18. check your area for a propane dealer who sells those parts. they will get you exactly what you need at a reasonable cost and even hook up all the parts so you just connect the right ends to the right place. they are very safety minded so they are the best of all alternatives.
  19. i think it would be OK. not a sculptor but have watched and read about various kinds of sculpture. i do remember an article showing a filling of bits of vermiculite inside a panty hose leg to allow pressure during construction. when finished, the stocking was torn and the vermiculite poured out. i do not think actual vermiculite is safe to use, has asbestos or something. but the idea is a good one. gumby is tapered so i wonder if you could fold slabs around a cardboard box as an armature. not thick, brown stuff, more like a cereal box. wrap it in newspaper and leave it loos
  20. victorie, this is your first test. we tell newbies to test, test, test. now you need to get a notebook for written notes showing what you did exactly so you can read it after the firing and make new additions to your notes. leave room for results when you test so you know what you did and can repeat the good and avoid the bad results. yes, hand written notes are portable and you can write them anywhere, no electronics needed.
  21. havely, are you in the guild in the old mill in hampden? you are only a short distance from the beautiful baltimore clayworks studios on smith street. there are several sculptors there who are generous with their advice. could you just go visit their studios now that maryland is open? if long life means made in 1976, i have a mirror made by barbara lane and hanging on the old kind of aluminum pop top beverage can tab. the kind that totally tore off and left almost a teardrop shaped hole. she used epoxy and covered the back with felt because of the glass edge of the mirror. excep
  22. since you are new to this, i wonder if you are aware that sculpture should not be solid. very thick clay is likely to crack because it is so difficult to dry all the way through. try getting some books from the library to add to your internet info. older ones that show how to make hollow pieces that look thick but are not. some of the older textbooks show how to build pieces that have their own "armature" built into the structure. i remember one that was a child kneeling. the interior looked a little like an old wooden beverage crate with dividers running from front to back and side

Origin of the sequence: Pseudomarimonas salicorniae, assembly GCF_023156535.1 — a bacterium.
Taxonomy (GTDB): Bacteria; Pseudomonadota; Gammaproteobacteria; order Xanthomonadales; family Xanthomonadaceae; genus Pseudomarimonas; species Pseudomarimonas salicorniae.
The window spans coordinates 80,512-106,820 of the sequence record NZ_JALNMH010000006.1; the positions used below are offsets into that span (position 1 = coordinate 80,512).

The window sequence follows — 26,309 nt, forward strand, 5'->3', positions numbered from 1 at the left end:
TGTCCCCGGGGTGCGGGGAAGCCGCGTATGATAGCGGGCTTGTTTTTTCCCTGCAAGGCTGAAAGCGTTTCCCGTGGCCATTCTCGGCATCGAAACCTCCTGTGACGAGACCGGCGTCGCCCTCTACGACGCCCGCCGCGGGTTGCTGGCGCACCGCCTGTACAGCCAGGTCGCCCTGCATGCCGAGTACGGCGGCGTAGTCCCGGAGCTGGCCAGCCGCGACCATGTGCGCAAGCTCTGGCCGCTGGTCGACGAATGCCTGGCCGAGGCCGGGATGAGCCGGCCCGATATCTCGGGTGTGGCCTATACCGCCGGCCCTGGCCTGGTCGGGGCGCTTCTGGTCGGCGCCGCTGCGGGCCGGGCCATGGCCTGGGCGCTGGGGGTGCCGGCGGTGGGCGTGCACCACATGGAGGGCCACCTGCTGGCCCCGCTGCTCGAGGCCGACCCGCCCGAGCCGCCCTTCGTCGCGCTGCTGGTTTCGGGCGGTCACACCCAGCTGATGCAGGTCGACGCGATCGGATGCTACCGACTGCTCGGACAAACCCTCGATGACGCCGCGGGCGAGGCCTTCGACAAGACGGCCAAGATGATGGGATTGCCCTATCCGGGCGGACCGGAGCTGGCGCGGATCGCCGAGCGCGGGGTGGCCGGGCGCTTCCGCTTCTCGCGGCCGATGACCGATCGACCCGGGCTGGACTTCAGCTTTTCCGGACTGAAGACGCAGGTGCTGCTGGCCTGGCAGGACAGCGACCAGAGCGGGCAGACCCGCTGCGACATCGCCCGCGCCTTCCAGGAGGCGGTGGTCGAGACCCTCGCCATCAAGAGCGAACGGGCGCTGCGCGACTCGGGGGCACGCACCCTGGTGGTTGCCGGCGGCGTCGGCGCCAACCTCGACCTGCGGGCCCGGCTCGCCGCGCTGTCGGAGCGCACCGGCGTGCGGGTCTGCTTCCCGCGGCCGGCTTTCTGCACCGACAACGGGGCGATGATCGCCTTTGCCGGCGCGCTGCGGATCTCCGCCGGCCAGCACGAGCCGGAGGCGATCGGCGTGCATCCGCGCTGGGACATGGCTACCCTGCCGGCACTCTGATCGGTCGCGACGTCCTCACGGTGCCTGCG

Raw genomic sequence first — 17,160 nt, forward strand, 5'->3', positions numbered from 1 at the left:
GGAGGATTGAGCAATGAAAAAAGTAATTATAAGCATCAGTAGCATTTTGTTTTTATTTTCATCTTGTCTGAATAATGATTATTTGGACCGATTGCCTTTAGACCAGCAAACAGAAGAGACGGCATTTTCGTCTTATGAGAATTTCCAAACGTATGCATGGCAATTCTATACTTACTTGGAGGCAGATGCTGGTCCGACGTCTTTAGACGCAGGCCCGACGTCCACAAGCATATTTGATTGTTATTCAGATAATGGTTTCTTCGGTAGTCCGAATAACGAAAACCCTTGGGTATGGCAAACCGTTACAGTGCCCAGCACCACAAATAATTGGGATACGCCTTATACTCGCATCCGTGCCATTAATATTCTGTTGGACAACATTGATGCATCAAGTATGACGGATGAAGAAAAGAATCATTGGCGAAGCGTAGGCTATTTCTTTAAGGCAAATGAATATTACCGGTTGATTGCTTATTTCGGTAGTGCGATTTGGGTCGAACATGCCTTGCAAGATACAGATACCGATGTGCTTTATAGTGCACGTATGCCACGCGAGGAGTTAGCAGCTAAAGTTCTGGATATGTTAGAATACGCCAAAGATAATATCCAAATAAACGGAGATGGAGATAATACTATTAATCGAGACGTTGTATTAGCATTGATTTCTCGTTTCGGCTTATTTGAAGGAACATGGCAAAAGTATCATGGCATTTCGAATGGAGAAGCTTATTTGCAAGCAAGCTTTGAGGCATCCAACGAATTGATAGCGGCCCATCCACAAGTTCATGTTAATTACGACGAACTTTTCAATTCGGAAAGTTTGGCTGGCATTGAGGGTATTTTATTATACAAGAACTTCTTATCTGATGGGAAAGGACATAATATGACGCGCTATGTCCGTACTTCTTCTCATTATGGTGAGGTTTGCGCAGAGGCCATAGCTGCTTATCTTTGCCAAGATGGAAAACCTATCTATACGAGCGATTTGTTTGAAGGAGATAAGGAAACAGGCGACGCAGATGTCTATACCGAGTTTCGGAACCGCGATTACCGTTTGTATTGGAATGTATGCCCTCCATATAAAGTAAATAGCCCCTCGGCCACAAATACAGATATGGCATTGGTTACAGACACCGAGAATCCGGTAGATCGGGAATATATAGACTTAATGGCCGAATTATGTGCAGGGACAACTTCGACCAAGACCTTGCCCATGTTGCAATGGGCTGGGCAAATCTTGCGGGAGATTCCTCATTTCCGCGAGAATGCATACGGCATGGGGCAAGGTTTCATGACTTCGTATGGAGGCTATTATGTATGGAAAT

23. welcome to the forums! i was in boonsboro yesterday buying flowers from those two nurseries and lunch at the ACT. hello, neighbor. my kiln room has a dirt floor. my daughter put down a plywood floor which has over the 18 years shifted just enough to trip me. but it works for a kiln room. alone, vinyl flooring will tear, it has no strength as a flat slab, any heavy item will press it down into the dirt and tear. if the surface is very flat, you are lucky. pavers work well if the soil is flat, if not, each edge will catch your foot and trip you as you are carrying your most val
  24. glad to hear from you. the sources of info have increased greatly in the last 50 years. the problem with some of that info is that without a solid background it is easy to think that all of it is of value. then the problem becomes, "who should i believe?" you will get good info on this forum, everyone has a specialty and you will get to know a lot if you ask questions. personally, i want to scream at some of the googled "experts" who give bad advice. once the stuff hits the internet, it cannot be removed and thousands of people think they learned something good when they d
  25. do not remember ever using sanding. damp cleaning as liam says above has worked for me since 1972. try it. i just did that with dry greenware this afternoon.